And yet, even as the characters in the film constantly dehumanise them Blomkamp goes to extraordinary lengths to make the ‘prawns’ feel as real as possible – not just through stunning visual effects overseen by the geniuses at Weta Digital, but by careful world-building. Their huge mothership hangs in every shot, but the camera rarely focuses on it – and why should it? The damn thing’s been a part of the South African skyline for two decades; it’s old news. It’s the myriad of tiny details, from their obsession with cat food to the graffiti scrawled on the side of shacks, that make the ‘prawns’ feel like a part of life in Johannesburg (albeit a part that’s been pushed off to the side).
The dark spectre of South Africa’s apartheid policy hangs heavy over the film – the Soweto shantytown where filming took place was full of residents who were in the process of being evicted even while the cameras were rolling, in a strange case of art and life imitating each other. But there are parallels that run much deeper and older, too. With their hideous but bipedal bodies, the ‘prawns’ really are subhuman – literal untermenschen. Watching them scurry for cover as jackbooted soldiers work their way through shacks with identification codes printed on each door, it’s hard not to think of scenes from the liquidation of the Warsaw Ghetto in 1942. Even Wikus himself eventually admits that the facility the aliens are being relocated to is really more like a concentration camp.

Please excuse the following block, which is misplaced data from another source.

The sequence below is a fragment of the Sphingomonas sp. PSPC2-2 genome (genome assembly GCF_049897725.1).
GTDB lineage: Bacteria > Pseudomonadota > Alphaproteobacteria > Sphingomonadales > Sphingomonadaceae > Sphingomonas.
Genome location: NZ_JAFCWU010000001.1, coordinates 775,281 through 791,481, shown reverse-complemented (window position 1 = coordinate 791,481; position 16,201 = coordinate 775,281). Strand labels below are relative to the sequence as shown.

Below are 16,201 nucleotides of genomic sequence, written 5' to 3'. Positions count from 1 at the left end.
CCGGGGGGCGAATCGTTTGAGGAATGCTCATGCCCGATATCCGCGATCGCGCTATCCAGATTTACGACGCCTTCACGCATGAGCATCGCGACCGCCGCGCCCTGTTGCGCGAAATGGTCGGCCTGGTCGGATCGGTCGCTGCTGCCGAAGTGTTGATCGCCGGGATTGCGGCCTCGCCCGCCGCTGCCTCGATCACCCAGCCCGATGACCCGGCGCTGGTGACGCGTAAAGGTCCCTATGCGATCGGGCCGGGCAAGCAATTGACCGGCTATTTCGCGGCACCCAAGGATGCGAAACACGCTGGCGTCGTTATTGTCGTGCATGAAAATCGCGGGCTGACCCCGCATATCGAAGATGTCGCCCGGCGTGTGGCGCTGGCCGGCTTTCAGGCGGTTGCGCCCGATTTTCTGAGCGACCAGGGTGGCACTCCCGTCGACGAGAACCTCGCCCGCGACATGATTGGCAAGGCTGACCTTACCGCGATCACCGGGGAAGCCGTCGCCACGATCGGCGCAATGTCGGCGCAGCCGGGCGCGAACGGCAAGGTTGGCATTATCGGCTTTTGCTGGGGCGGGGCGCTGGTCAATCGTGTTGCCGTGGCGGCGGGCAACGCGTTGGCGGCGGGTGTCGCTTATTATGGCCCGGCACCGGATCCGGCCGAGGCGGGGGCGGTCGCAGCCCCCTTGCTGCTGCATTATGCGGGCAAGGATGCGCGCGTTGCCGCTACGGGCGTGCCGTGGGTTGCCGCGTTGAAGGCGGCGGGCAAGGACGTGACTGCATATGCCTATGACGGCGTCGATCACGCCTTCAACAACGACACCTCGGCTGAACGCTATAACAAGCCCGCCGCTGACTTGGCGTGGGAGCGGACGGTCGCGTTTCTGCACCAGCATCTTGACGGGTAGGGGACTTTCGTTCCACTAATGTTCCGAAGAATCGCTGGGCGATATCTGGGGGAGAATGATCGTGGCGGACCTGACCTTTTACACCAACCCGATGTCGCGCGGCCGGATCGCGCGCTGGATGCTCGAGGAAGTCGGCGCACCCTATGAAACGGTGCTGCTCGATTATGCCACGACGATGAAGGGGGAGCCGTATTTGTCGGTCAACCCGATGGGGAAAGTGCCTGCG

Humanity does not come off well in District 9, and most of its worst qualities are embodied in its protagonist, brought to life by a stunning debut performance from Sharlto Copley. At the beginning of the movie he buys into the anti-alien rhetoric as fervently as anyone, watching on with glee as a disposal team casually incinerates a shack full of incubating alien eggs, and revelling in the popping sound they make as they expire – Hannah Arendt’s idea of the ‘banality of evil’ comes to mind. The fact that Copley improvised all of his dialogue and even made up details on the fly (choosing to call a particular piece of graffiti a ‘gang sign’) gives his turn a disturbingly real edge. Turn your head to squint, and he sounds like any of a dozen real-life bigots.
And yet, there is hope. Even as Wikus slowly becomes less human, his DNA turning into that of one of the ‘prawns’, he somehow seems to find his humanity, slowly coming to care for their fate and reluctantly taking on the role of what some might call a freedom fighter. The message couldn’t be simpler – embracing what we find strange is what makes us human – and there’s no better way of getting that message across than with Cronenbergian body horror.
District 9 may have its flaws – the mockumentary aesthetic that dominates the first half feels unnecessary, and the descent into action and explosions in the finale feels a little bit too rapid – but what it gets right more than eclipses what it gets wrong. Truly great science fiction is supposed to hold up a funhouse mirror to humanity and let us grimace at the twisted reflections of our own selves, and in that respect Neill Blomkamp’s debut remains one of the greatest pieces of science fiction of the 21st century.